Before the talks began, the opposition was divided on whether it should attend the talks; some political groups had refused to attend, most of the armed opposition groups rejected Geneva 2, and even the National Coalition of Syrian Revolutionary and Opposition Forces, the only opposition group to participate, was split on the issue. With the approval of one third of coalition members, the coalition hesitatingly sent a delegation to Geneva 2 at the USA’s insistence. The Bashar al-Assad regime was pressured by the Russian government to attend, despite the fact that it insisted that the opposition delegation was not representative of the Syrian opposition. Of the two opposing sides, the regime held the upper hand, especially with the bloody infighting within the armed opposition in Syria.
The stark contrast in the delegations’ interpretation of the goal of negotiations is an indication of the difficulties ahead. The regime aims to use the talks to get international recognition for its position that Syria is facing a ‘terrorist’ onslaught, and to build a global front against its enemies, while protecting the government and President Assad from any attempt at a negotiated ouster. The opposition hopes the talks will result in a political transition that will exclude Assad, and create a space for opposition groups to participate and, they expect, to take over the running of the country. Though both parties agree the negotiations should be guided by the Geneva Communiqué which emerged from the Geneva 1 conference in 2012, they interpret its stipulations differently.
Other complications that plague the dialogue – and especially the Syrian Coalition’s role – include the coalition’s limited ability to get fighters to abide by any agreement it might make. The regime can easily manipulate opposition divisions to its advantage. Further, the talks exclude Iran, the regime’s most important regional ally. Though opposition members have met with officials from the Russian government, the second most crucial supporter of the regime, they will have to engage with Iran in the near future if they want to reach agreement over Syria’s future. However, it was because of the opposition’s (and US) objection to including Iran in the first round of Geneva 2 talks that UN secretary general, Ban Ki-moon, withdrew his invitation.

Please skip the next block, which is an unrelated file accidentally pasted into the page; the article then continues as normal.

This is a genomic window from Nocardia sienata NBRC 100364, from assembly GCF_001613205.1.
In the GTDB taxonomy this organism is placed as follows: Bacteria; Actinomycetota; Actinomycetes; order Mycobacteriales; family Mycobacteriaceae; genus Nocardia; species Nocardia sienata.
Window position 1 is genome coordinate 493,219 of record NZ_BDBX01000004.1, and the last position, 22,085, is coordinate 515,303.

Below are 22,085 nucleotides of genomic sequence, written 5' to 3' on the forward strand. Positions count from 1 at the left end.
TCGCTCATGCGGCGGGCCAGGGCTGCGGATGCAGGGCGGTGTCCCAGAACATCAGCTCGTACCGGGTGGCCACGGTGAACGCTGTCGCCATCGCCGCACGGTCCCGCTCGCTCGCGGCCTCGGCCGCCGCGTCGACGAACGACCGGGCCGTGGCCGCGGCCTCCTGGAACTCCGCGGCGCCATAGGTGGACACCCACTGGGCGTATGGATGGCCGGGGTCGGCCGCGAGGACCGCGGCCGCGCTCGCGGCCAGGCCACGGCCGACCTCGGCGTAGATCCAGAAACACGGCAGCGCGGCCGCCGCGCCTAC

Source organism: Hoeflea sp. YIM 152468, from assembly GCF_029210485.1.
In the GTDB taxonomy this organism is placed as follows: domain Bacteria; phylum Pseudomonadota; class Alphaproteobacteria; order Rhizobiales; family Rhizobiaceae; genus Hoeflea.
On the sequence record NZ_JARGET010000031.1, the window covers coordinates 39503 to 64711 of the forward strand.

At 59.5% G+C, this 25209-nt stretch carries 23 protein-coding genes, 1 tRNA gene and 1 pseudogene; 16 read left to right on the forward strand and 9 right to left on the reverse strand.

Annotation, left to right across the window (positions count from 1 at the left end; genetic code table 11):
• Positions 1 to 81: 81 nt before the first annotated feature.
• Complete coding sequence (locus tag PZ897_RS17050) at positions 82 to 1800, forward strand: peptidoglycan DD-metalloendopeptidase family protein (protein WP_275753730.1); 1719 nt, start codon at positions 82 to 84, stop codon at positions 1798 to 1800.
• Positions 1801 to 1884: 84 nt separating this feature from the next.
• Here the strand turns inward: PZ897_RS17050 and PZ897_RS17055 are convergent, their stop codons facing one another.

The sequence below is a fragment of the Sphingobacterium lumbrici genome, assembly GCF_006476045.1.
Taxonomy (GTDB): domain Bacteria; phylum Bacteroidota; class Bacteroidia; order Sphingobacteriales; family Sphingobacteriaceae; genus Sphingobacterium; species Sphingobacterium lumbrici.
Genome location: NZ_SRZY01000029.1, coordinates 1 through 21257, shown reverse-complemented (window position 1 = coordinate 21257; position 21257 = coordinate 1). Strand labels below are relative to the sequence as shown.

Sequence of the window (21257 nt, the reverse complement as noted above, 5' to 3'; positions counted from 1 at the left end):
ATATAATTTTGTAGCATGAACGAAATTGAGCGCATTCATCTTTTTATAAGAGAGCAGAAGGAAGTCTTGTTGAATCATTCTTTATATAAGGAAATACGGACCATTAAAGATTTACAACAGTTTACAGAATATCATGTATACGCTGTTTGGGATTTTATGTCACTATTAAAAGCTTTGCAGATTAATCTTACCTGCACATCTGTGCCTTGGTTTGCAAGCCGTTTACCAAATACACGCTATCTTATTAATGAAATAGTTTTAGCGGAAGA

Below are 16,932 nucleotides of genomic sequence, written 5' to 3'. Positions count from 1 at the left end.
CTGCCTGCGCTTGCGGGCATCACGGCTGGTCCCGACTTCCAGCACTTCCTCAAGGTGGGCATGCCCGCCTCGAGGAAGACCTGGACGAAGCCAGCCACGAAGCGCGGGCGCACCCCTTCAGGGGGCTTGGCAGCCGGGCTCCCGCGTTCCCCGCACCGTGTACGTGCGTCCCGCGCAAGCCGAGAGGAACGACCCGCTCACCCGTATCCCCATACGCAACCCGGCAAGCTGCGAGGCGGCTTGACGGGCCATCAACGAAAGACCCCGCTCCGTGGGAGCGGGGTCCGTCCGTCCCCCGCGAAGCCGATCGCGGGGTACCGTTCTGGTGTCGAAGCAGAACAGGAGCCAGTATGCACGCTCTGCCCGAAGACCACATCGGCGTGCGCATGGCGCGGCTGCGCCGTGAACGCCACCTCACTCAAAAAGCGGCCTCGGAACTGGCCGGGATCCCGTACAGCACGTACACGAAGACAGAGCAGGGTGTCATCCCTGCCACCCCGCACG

The opposition delegation’s lack of representivity is also a complication. The coalition was loathe to allow any representation outside its umbrella, including objecting, in unison with USA, to separate representation for Kurdish groups that recently declared regional autonomy. Such positions give the impression that the Syrian Coalition and its international backers want to monopolise the space for the opposition and constitute it according to its wishes. This fosters suspicion among fighters inside Syria as well as among other political opposition groups. The opposition is strategically weak and politically compromised in relation to the coherent front the regime is able to mount. Creating the broadest possible opposition alliance – while acknowledging that some, such as the al-Qa’ida-linked fighters, will remain on the outside – is crucial if the opposition is to be taken seriously and not outmanoeuvred both by the regime and other international players, including state supporters of the opposition.
This should especially be of concern to the opposition since the role of al-Qa’ida affiliates and offshoots (such as Jabhat al-Nusra and Islamic State in Iraq and the Levant – the latter was recently disowned by al-Qa’ida) is softening western and regional governments to the possibility that the best bet for containing the Syrian spillover might be a weakened, yet prolonged, role for the current Syrian regime. This has long been the view of the USA, and the current strength of al-Qa’ida groups strengthens this view.